5 Biggest Business Development..

How many of these mistakes are you making in your efforts to increase your client base?

Talk to the principals of any professional services firm and absolutely all of them would say that effective business development is essential to the longevity of the firm. Even for firms that rely mostly on RFPs, there’s an understanding that business development is essential to influence contract awards. Most professional services firms received a very loud wake-up call during the Great Recession and, to their credit, have a renewed interest in generating new business to achieve their revenue growth goals.

Unfortunately, in most small and midsized firms, there’s a huge chasm between an interest in business development and effective execution.  In my work with these firms, I see common patterns that lead to ineffective results. Here are the 5 Biggest Mistakes in Business Development I see repetitively. How many are you making?

Failure to develop a plan and a system.

Business development or sales activities are not looked at as a process. There’s a sense that business development is this ethereal and uncontrollable mystical endeavor. The idea that sales activities can be systematized is a foreign concept.

When you develop a sales strategic plan and then systematize the tactics, you can develop useful metrics about what works and what doesn’t work. Also, discipline and consistency is a key to effective business development, and a clearly developed system contributes to increased discipline.

What is your sales strategy and plan? Your plan needs to be written and/or diagrammed and then broken down into tactical action steps. An effective sales system turns these activities into metrics and includes accountability mechanisms.

Failure to make business development a priority.

Business development often has a serious case of lots of talk and little action. Professional services firms and practitioners will say how important business development is, but when you look at how much time and energy is placed on business development, there’s a disconnect. It starts at the top. Is business development included in your strategic plan? In partner or management meetings, is business development a standing agenda item? Does leadership walk the walk, able to talk about business development activities and wins? Are new ideas encouraged or shot down quickly with the “that won’t work” refrain? This management best practice prevails when it comes to sales: what is measured gets done.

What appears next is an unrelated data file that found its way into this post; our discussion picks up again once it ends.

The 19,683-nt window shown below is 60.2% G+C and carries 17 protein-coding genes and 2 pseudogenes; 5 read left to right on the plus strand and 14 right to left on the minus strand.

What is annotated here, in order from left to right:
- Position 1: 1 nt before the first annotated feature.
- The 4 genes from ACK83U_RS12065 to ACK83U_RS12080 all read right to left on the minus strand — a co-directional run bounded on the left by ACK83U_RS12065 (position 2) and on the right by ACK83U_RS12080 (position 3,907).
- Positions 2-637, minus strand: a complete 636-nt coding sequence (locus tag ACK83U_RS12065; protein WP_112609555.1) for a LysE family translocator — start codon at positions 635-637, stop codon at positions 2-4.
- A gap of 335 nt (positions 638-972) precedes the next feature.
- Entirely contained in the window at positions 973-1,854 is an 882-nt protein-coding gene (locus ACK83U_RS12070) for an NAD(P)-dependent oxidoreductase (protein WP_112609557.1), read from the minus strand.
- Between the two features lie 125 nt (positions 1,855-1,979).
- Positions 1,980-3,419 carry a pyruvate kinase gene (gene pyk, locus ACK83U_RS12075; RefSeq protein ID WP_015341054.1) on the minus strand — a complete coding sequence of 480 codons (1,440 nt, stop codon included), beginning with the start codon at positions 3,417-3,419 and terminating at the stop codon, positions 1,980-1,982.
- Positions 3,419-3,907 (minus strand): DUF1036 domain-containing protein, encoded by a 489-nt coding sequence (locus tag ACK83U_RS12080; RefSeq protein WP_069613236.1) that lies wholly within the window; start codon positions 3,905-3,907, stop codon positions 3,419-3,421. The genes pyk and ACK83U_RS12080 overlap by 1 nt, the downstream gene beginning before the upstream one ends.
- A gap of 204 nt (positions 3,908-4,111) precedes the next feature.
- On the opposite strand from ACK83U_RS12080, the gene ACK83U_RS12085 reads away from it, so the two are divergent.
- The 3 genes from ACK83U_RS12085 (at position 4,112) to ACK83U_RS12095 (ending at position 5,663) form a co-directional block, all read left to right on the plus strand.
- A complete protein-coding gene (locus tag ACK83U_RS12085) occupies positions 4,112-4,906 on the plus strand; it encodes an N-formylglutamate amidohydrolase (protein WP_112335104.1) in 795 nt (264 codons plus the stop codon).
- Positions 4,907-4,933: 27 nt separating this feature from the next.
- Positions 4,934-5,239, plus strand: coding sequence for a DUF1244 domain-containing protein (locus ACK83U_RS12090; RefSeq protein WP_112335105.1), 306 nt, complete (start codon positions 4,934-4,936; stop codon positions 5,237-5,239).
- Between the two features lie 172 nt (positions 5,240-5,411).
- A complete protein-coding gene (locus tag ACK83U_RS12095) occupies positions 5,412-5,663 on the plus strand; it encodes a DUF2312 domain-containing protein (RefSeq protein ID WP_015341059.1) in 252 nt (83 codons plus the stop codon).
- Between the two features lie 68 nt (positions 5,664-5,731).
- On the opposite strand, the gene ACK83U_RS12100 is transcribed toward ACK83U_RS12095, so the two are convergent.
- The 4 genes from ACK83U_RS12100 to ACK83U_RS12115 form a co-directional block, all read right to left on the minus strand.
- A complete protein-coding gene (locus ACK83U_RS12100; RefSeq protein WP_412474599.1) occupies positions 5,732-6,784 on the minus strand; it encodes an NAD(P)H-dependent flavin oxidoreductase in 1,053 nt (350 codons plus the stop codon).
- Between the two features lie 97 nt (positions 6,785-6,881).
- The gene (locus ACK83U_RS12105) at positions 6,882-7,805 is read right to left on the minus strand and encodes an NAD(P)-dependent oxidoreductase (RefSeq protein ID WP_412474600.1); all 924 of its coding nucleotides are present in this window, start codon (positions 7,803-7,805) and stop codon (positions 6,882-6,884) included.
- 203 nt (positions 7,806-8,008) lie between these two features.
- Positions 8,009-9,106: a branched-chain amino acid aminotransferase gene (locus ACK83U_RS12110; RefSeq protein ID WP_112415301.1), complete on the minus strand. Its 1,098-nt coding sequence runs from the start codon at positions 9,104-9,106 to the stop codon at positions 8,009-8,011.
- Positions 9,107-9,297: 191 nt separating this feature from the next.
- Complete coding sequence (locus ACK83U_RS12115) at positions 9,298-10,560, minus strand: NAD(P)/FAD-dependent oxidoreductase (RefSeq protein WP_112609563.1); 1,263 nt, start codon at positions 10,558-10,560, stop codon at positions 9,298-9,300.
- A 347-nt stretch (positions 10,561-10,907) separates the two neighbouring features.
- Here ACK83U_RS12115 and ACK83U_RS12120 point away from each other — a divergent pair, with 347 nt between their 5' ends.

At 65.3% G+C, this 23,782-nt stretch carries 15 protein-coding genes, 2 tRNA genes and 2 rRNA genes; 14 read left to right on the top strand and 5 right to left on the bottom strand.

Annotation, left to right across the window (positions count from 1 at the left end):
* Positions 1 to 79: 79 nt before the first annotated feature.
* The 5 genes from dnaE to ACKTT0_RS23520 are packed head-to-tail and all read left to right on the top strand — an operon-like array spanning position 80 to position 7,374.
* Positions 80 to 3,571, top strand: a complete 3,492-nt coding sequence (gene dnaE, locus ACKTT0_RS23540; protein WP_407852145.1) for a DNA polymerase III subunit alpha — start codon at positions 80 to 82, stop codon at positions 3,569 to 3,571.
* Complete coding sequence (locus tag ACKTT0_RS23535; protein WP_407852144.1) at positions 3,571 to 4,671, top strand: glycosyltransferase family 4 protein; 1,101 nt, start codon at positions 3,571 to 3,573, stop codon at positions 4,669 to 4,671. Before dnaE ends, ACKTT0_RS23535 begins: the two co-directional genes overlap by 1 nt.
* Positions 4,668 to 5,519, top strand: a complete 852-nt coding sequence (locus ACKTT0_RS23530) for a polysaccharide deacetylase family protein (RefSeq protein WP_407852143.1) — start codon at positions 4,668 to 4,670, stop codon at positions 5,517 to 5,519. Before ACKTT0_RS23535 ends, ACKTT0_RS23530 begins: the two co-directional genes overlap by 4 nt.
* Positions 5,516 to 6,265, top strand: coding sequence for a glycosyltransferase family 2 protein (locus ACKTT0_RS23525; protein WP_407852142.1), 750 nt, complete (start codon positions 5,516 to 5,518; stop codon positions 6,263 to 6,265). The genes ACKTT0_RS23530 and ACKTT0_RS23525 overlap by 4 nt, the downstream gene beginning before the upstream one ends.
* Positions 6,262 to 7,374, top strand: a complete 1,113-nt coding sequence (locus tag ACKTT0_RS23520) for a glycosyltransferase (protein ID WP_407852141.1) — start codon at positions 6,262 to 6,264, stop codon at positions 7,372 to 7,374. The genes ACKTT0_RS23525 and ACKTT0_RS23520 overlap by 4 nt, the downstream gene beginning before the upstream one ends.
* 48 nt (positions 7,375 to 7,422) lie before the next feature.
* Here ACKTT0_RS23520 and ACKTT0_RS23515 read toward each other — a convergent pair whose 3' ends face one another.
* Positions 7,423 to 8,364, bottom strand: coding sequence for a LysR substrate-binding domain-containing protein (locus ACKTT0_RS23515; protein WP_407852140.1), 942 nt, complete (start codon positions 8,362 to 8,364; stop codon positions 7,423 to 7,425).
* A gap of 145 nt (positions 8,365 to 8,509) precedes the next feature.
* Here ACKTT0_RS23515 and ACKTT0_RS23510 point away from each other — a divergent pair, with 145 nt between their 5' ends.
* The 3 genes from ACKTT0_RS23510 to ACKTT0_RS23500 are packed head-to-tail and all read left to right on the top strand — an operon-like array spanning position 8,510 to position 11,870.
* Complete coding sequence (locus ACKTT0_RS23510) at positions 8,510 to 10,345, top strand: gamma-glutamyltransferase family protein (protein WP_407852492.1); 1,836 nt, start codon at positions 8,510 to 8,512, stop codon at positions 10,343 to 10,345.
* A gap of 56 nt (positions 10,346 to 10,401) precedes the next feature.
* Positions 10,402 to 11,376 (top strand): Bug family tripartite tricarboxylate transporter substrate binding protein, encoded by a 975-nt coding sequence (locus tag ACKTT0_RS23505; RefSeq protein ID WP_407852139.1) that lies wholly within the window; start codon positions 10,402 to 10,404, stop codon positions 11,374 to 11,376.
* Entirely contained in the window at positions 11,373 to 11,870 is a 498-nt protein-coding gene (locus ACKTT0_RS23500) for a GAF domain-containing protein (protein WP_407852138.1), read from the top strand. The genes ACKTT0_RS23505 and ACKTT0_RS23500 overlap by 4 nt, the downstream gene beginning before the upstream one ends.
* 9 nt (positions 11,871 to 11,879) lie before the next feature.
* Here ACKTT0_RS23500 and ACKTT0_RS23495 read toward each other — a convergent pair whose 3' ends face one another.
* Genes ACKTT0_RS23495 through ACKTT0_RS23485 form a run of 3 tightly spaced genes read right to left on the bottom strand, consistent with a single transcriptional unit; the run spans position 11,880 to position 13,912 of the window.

No focus on cross-selling.

It is infinitely easier to sell to existing clients. Yet, cross-selling remains an untapped opportunity to grow revenues. Why? Firms that are broken into divisions often have strong silo cultures. Divisions act autonomously and have little impetus to talk to their clients about the services provided outside their division. Also, while management may have mentioned the idea of cross-selling, there are no goals established and there is no consistent dialogue, support or accountability. Additionally, there is a huge “comfort level” barrier to cross-selling. Project managers and solo practitioners are uncomfortable with cross-selling at the risk of being seen as “too salesy” and bothering their clients.  And they don’t know what to say or how to initiate the conversation. Like with anything in life that takes us out of our comfort zone, cross-selling becomes something easy to avoid.